For good or ill, moving to a New York publisher after being a self-pub is like shifting from public school to a private one. You find yourself in a new neighborhood with different kids that look better than you. Kids who know all the fashion trends and are up on current events happening in Asia, while all you know is which alleys are safe to walk home through. These are kids you never expected to be playing with. Kids who dress in better clothes, who stand straight and talk with perfect diction. You don’t make friends easily, because they intimidate you and—you imagine—laugh behind your back. Who let him in? This is a school of privilege, of big names, famous names.
I don’t know anyone here.
I recently read A Moveable Feast by Hemmingway, which is a memoir of his early days spent as an expatriate in Paris. This was back when he was an aspiring writer, a moment in time touched on in the recent Woody Allen movie Midnight in Paris. In his depiction of the era, Hemmingway provides a portrait of a world where artists of the time all knew each other. They either bumped elbows at Parisian cafes, or were in correspondence with their fellows stuck in London or New York. I strongly suspect this is a very romanticized view that Hemmingway may not have intended.
This idea that everyone in a given field knows each other has fascinated me. I often see famous comedians speak of having shared apartments with other famous comics during their struggling years. Actors all either went to school together or bussed tables at the same restaurant. Tolkien and Lewis were good friends and visited the Eagle and Child pub regularly, and Hemmingway and Fitzgerald were drinking buddies in the many haunts of France. How does this happen? Over the long years when I was learning I never met another writer.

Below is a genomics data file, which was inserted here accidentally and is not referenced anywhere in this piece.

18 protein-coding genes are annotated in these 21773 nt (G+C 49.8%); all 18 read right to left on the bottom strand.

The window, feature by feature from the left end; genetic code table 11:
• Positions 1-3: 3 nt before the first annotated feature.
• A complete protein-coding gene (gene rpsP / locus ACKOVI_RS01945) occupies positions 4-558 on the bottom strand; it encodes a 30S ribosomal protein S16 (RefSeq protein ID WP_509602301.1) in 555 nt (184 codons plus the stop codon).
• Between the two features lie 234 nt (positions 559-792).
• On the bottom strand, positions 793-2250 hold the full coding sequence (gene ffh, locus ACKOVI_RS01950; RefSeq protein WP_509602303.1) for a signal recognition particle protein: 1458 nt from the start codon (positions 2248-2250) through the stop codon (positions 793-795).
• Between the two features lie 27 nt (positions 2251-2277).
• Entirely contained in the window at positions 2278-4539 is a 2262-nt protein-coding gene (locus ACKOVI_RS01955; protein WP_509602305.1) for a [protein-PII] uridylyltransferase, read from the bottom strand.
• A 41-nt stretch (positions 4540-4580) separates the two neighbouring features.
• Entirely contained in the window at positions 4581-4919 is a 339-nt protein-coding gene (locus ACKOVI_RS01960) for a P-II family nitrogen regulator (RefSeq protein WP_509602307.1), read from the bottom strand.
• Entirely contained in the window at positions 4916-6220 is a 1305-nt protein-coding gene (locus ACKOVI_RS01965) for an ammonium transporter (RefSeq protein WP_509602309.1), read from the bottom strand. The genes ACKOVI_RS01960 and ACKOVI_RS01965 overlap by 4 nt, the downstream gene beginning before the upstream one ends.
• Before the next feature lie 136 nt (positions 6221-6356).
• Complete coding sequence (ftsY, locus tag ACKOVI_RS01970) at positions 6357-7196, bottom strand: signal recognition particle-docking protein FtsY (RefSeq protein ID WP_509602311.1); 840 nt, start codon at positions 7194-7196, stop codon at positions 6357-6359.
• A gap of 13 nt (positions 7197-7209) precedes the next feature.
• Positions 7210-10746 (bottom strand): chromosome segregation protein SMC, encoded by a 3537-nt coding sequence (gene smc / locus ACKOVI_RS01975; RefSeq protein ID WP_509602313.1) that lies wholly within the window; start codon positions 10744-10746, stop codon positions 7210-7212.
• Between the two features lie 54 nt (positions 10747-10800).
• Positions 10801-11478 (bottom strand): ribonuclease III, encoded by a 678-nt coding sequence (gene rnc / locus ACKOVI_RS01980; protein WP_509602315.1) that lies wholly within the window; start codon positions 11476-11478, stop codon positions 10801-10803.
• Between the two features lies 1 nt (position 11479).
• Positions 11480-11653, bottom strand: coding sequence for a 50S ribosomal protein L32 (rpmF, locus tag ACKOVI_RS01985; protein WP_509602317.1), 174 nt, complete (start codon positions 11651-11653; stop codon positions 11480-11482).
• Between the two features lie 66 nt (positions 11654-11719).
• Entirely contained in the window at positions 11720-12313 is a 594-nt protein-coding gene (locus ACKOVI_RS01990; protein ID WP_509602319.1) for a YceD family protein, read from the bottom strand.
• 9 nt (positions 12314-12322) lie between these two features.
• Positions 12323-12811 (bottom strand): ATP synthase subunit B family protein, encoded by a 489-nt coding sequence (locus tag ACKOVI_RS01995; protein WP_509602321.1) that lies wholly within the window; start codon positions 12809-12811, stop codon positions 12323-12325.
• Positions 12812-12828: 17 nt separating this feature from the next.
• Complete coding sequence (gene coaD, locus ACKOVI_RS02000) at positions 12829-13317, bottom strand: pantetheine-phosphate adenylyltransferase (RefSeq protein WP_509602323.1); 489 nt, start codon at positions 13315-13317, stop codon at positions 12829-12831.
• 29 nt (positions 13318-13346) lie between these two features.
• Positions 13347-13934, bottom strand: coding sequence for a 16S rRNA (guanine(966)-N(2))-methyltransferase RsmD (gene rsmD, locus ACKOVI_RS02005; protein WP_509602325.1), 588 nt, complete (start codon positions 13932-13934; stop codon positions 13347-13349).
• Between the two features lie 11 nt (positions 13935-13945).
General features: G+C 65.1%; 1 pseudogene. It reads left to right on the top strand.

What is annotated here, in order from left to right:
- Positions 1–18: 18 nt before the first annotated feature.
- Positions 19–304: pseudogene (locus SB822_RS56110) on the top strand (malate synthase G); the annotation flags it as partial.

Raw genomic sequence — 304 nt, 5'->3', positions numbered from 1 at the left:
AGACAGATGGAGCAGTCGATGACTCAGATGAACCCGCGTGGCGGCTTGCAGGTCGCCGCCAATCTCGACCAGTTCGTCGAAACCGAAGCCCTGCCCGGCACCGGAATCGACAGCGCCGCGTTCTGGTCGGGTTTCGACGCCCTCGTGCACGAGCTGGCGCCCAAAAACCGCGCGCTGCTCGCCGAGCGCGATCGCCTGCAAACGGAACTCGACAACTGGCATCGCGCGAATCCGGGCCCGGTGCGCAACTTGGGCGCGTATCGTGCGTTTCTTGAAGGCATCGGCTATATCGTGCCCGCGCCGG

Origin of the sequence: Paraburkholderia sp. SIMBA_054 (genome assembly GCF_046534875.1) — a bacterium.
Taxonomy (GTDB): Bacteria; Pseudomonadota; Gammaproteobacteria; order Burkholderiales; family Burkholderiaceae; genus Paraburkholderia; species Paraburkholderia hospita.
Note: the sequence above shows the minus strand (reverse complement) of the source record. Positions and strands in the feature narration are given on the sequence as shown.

This idea of an artistic community that is connected and supportive or even competitive with friendly rivalries is appealing to just about everyone, particularly artists, hence the Allen movie. But as I said, I doubt it was ever truly that way in the 1920s. How could it be when the Algonquin Round Table and Harlem Renaissance were in New York, The Bloomsbury Set was in England, The Lost Generation was in Paris, and Steinbeck, Hammett and Chandler were on the west coast? Nevertheless the very existence of these informal social salon-like gatherings suggests a cohesion of artists that I don’t see today, or at least didn’t until recently.
In reflecting on Hemmingway’s Paris, I began to draw correlations to today, but it wasn’t until I was speaking to my wife about other up-and-coming writers that I began to see connections. The reality is that the artistic landscape has become far less romantic but far more global, as the literary communities of old have reappeared—on the net. Twitter, forums, and sites like Goodreads are the new salons, and it is here that I have met and begun to know my fellow authors.